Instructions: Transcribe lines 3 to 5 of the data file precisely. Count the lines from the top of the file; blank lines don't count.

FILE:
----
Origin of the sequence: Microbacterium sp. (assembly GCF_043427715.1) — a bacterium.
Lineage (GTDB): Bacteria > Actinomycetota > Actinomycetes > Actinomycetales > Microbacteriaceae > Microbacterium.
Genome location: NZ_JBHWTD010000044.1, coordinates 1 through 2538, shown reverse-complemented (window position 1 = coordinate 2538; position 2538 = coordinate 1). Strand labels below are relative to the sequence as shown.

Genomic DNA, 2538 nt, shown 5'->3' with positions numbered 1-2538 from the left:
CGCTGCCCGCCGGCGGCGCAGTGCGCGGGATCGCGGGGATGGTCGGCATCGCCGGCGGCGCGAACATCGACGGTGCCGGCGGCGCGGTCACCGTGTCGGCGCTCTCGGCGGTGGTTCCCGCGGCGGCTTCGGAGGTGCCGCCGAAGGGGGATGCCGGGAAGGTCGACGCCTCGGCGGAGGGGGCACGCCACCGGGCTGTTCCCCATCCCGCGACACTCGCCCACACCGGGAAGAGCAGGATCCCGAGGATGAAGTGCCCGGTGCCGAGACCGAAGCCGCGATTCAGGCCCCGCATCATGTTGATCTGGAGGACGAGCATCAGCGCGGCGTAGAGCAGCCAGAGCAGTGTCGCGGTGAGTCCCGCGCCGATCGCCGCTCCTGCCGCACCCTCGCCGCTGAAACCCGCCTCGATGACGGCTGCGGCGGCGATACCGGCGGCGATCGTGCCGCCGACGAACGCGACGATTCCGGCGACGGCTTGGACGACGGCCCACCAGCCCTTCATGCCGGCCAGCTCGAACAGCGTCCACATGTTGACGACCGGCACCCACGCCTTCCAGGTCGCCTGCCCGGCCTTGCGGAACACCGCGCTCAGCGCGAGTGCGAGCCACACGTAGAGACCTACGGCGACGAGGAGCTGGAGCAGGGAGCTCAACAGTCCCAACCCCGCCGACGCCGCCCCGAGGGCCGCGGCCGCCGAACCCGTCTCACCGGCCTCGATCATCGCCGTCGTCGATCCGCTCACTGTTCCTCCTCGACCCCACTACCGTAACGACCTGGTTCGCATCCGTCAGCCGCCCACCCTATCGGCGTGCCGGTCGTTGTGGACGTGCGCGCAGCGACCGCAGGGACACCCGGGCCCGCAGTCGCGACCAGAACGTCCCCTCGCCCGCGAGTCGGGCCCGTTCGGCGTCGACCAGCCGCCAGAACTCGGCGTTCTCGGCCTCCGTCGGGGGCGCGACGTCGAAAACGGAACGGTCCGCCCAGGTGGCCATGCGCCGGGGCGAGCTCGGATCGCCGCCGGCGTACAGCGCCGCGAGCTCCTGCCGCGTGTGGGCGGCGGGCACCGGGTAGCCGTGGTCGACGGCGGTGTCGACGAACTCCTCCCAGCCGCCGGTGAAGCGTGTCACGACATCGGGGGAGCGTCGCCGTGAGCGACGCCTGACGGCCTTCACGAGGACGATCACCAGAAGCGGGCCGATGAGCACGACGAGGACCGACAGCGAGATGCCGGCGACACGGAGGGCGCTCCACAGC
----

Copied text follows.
Genome location: NZ_JBHWTD010000044.1, coordinates 1 through 2538, shown reverse-complemented (window position 1 = coordinate 2538; position 2538 = coordinate 1). Strand labels below are relative to the sequence as shown.

Genomic DNA, 2538 nt, shown 5'->3' with positions numbered 1-2538 from the left:
CGCTGCCCGCCGGCGGCGCAGTGCGCGGGATCGCGGGGATGGTCGGCATCGCCGGCGGCGCGAACATCGACGGTGCCGGCGGCGCGGTCACCGTGTCGGCGCTCTCGGCGGTGGTTCCCGCGGCGGCTTCGGAGGTGCCGCCGAAGGGGGATGCCGGGAAGGTCGACGCCTCGGCGGAGGGGGCACGCCACCGGGCTGTTCCCCATCCCGCGACACTCGCCCACACCGGGAAGAGCAGGATCCCGAGGATGAAGTGCCCGGTGCCGAGACCGAAGCCGCGATTCAGGCCCCGCATCATGTTGATCTGGAGGACGAGCATCAGCGCGGCGTAGAGCAGCCAGAGCAGTGTCGCGGTGAGTCCCGCGCCGATCGCCGCTCCTGCCGCACCCTCGCCGCTGAAACCCGCCTCGATGACGGCTGCGGCGGCGATACCGGCGGCGATCGTGCCGCCGACGAACGCGACGATTCCGGCGACGGCTTGGACGACGGCCCACCAGCCCTTCATGCCGGCCAGCTCGAACAGCGTCCACATGTTGACGACCGGCACCCACGCCTTCCAGGTCGCCTGCCCGGCCTTGCGGAACACCGCGCTCAGCGCGAGTGCGAGCCACACGTAGAGACCTACGGCGACGAGGAGCTGGAGCAGGGAGCTCAACAGTCCCAACCCCGCCGACGCCGCCCCGAGGGCCGCGGCCGCCGAACCCGTCTCACCGGCCTCGATCATCGCCGTCGTCGATCCGCTCACTGTTCCTCCTCGACCCCACTACCGTAACGACCTGGTTCGCATCCGTCAGCCGCCCACCCTATCGGCGTGCCGGTCGTTGTGGACGTGCGCGCAGCGACCGCAGGGACACCCGGGCCCGCAGTCGCGACCAGAACGTCCCCTCGCCCGCGAGTCGGGCCCGTTCGGCGTCGACCAGCCGCCAGAACTCGGCGTTCTCGGCCTCCGTCGGGGGCGCGACGTCGAAAACGGAACGGTCCGCCCAGGTGGCCATGCGCCGGGGCGAGCTCGGATCGCCGCCGGCGTACAGCGCCGCGAGCTCCTGCCGCGTGTGGGCGGCGGGCACCGGGTAGCCGTGGTCGACGGCGGTGTCGACGAACTCCTCCCAGCCGCCGGTGAAGCGTGTCACGACATCGGGGGAGCGTCGCCGTGAGCGACGCCTGACGGCCTTCACGAGGACGATCACCAGAAGCGGGCCGATGAGCACGACGAGGACCGACAGCGAGATGCCGGCGACACGGAGGGCGCTCCACAGC